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Home » Criminal Law » New York vs. Elmo, Topless Women, & Other Classic Characters

New York vs. Elmo, Topless Women, & Other Classic Characters

two elmos stand in times squareIt’s about time the city starting dealing with all those stray Elmos in Times Square! At least, that’s a sentiment apparently shared by the New York Police Department, as well as various uncomfortable tourists and locals. Obviously this must not include the demographic of tourists willing to fork over cash to have Buzz Lightyear take their photos with the Elmo of their choice (or vice versa).

Yes, let me be perfectly clear, it’s not just the Elmos that seem to be breeding like rabbits out there — all those topless, painted women also need regulating. So do the Batmans and Spongebobs. Oh, what the hell! Everybody wearing a costume in Times Square, GET OUT. There’s a law against you in the works.

Here an Elmo, There an Elmo, Everywhere an Elmo, Elmo

I’ll be honest. “Elmo” seems less and less like a real word the more I spell it out. Also, I am definitely struggling with the notion of an army of Elmos actually posing a threat to anybody. Are there just too many of them? Do they disgrace their uniforms by being more vulgar than The One True Elmo, or something?

Not sure about that second one. You’d have to ask the folks back at Sesame Street HQ about TOTE (The One True Elmo). But the “too many” issue appears to be real, based on the fact that the new bill drafted by New York City “restricts the characters to a handful of designated zones,” in the words of a Reuters article on the issue. It also mentions that the legislative actions comes “in response to scared tourists and annoyed locals.”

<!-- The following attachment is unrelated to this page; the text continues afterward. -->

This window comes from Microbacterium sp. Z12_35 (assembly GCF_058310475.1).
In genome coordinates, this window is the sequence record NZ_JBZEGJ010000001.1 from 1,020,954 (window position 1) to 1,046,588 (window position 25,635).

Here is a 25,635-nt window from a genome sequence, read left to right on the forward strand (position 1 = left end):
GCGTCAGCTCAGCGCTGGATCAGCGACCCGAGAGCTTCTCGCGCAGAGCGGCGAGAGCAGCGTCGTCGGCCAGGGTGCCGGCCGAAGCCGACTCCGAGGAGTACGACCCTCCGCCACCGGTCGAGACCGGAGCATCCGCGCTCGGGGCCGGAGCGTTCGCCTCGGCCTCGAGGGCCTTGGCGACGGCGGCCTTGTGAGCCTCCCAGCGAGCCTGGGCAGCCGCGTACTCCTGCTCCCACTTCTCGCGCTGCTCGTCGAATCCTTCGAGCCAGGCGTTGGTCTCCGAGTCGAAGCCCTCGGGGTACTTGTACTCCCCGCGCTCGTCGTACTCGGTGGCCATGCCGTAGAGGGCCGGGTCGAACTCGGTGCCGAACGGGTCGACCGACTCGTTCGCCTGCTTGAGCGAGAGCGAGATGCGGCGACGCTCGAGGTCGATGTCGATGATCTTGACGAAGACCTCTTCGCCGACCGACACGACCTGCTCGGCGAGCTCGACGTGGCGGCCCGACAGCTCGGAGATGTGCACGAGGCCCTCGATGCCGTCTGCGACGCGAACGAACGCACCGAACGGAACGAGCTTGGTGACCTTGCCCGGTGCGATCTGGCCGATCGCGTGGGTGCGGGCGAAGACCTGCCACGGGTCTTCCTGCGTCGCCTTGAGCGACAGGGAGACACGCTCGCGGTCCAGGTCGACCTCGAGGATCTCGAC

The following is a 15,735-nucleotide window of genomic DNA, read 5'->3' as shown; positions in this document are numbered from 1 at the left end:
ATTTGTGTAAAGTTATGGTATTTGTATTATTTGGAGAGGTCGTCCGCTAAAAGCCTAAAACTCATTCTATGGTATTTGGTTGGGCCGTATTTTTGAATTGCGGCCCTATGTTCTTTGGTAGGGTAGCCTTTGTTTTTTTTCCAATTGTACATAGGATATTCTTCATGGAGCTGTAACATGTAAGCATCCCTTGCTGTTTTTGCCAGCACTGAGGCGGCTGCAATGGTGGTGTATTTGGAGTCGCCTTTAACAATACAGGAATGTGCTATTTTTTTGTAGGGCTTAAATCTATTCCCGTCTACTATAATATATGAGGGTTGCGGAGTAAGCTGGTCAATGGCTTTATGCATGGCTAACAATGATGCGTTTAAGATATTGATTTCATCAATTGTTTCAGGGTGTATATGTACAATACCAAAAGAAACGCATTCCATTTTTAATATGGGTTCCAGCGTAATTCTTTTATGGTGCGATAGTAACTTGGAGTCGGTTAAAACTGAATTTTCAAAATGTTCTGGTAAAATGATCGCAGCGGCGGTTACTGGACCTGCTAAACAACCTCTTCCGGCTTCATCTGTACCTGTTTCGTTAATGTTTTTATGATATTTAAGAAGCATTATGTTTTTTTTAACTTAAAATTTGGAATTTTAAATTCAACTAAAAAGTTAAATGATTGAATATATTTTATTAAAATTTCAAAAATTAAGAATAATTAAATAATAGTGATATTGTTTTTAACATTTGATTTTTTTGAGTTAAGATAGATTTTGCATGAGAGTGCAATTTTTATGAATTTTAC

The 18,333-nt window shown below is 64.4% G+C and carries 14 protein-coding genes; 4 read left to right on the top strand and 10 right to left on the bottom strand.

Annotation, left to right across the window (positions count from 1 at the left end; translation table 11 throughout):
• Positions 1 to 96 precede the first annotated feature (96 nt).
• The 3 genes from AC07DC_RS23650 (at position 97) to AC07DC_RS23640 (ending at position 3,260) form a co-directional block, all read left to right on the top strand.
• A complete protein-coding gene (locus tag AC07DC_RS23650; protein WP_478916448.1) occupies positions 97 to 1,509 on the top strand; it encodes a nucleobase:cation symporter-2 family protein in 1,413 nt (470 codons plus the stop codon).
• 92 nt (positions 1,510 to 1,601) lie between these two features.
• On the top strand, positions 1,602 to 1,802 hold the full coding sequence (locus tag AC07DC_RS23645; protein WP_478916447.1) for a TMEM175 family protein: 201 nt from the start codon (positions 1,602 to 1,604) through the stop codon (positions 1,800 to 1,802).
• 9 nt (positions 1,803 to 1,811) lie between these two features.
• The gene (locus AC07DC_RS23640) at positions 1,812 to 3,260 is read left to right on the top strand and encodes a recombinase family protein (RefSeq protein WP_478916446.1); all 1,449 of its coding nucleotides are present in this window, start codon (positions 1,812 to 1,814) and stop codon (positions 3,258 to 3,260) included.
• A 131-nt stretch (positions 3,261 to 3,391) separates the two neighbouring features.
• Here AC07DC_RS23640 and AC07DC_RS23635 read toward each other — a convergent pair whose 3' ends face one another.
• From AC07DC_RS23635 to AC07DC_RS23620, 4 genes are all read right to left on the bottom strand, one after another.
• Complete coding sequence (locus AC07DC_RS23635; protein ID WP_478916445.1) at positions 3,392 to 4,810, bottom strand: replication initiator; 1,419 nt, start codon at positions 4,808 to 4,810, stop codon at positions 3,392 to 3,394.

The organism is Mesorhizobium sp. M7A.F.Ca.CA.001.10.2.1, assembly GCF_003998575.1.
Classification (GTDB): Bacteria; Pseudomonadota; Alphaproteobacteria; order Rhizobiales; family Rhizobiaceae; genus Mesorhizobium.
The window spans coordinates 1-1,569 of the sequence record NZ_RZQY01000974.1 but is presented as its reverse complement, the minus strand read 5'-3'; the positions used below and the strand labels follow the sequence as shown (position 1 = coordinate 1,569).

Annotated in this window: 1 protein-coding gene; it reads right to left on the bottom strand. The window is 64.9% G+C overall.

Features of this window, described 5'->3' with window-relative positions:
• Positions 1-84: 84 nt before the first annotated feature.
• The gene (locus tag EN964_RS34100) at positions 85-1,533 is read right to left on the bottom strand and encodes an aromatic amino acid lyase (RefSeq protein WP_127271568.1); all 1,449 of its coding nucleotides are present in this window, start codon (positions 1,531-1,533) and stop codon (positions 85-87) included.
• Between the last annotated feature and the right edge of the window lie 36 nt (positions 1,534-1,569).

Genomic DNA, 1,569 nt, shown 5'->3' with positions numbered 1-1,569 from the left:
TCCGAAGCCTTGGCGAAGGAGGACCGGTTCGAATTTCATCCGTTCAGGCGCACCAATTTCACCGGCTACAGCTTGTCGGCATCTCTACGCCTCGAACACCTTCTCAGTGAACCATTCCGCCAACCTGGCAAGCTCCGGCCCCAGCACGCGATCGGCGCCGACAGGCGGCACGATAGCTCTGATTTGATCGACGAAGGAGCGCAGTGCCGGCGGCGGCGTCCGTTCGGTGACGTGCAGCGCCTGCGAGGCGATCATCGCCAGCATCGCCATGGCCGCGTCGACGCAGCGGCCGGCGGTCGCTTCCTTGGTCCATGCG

Their words, not mine — but apparently too many Elmos is scary. I’m inclined to believe that. However, I have a hard time believing that a mob of Elmos all corralled into a single zone allegedly the size of a city bus is less terrifying. The odds of tourists and New Yorkers quickly figuring out how to avoid these nightmarish pens seem pretty high.

“Elmo just trying to get by,” said Elmo.

Indeed, let’s not forget that these costumed characters aren’t terrorizing Times Square just because they’ve got energy to burn. This is how they pay the bills. So it’s pretty understandable that all these Elmos, and Spidermans, and Darth Vaders are getting sort of huffy about how their already frustrating jobs are going to become considerably less tolerable.

One thing in particular that’s grinding the workers’ gears is a general consensus that the proposed bill would unjustly target them, cutting off their access to customers. They’ve also been quite vocal in defending their livelihoods. As one man who dresses as the Joker put it at a court hearing last week, they “do not harass people or block traffic.” Live and let live, right? Elmo’s got rent to pay! Do you know how much rent costs in the Big Apple?!